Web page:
Disturbance and diversity through deep time

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Science  15 Mar 2019:
Vol. 363, Issue 6432, pp. 1188-1189
DOI: 10.1126/science.363.6432.1188-b

Sedimentary pollen records are reliable indicators of patterns of plant diversity through time. Kuneš et al. show that they can also be used to track patterns of habitat disturbance. Known niche preferences of plant species can often be associated with different disturbance regimes. Pollen records from central Europe throughout the 12,000 years of the Holocene show a consistent increase in species diversity over time in this region. The greatest levels of disturbance occurred during the earliest and most recent millennia, and the least in between. Early Holocene high disturbance and low diversity were associated with rapid postglacial climate change, whereas more recent disturbance and greater diversity reflected the increasing habitat diversity and patchiness caused by the spread of human influence.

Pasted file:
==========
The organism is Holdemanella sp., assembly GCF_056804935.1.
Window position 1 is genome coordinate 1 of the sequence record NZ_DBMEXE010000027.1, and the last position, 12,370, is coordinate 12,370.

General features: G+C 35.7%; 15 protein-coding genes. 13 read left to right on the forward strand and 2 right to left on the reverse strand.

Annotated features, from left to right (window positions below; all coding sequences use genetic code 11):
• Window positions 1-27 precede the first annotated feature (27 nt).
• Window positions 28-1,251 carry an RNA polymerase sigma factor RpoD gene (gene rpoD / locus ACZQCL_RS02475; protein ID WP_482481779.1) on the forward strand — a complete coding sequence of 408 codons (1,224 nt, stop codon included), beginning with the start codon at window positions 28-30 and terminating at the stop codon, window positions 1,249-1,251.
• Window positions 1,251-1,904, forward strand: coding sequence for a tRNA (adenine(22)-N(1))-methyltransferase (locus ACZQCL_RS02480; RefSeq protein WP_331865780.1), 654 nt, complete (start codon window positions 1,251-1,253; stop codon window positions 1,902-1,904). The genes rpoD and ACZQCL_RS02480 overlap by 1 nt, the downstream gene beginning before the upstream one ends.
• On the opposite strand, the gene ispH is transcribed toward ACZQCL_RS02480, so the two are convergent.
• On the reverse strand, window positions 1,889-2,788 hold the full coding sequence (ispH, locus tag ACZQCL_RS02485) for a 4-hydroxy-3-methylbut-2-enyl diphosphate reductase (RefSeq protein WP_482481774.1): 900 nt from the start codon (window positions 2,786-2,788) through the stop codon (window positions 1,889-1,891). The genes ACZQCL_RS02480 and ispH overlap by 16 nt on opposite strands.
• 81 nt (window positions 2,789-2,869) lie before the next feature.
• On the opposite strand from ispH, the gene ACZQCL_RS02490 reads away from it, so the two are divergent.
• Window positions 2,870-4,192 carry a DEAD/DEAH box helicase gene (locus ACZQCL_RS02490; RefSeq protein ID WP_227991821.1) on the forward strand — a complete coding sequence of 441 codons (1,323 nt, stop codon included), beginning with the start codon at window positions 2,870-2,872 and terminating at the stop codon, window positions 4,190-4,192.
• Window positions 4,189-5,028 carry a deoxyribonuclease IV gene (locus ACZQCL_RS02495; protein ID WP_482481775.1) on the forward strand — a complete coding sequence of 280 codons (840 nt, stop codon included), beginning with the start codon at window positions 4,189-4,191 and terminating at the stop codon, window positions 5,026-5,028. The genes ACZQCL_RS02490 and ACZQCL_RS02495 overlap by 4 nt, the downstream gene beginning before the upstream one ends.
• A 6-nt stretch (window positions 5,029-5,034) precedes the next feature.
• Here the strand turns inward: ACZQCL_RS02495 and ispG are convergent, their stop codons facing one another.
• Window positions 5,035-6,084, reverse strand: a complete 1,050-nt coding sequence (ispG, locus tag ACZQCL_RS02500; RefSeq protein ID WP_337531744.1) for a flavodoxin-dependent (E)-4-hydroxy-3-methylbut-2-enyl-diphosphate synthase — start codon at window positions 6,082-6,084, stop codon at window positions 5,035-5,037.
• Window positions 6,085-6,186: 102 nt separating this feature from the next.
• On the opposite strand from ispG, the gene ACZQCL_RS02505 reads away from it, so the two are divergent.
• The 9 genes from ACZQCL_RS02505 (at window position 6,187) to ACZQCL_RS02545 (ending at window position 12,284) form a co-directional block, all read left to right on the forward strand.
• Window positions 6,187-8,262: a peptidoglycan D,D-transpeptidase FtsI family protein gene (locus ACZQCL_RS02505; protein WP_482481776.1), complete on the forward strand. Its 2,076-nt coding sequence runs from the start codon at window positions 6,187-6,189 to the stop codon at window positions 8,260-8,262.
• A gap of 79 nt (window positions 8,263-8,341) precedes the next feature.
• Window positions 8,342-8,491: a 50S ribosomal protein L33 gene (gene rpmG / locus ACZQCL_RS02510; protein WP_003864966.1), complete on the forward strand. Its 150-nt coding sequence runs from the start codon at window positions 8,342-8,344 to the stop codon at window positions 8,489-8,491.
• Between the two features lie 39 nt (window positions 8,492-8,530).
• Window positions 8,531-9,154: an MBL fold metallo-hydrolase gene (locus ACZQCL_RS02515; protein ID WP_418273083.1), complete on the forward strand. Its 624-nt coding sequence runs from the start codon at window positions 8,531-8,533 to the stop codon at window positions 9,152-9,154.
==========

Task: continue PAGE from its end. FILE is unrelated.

J. Ecol. 10.1111/1365-2745.13136 (2019).

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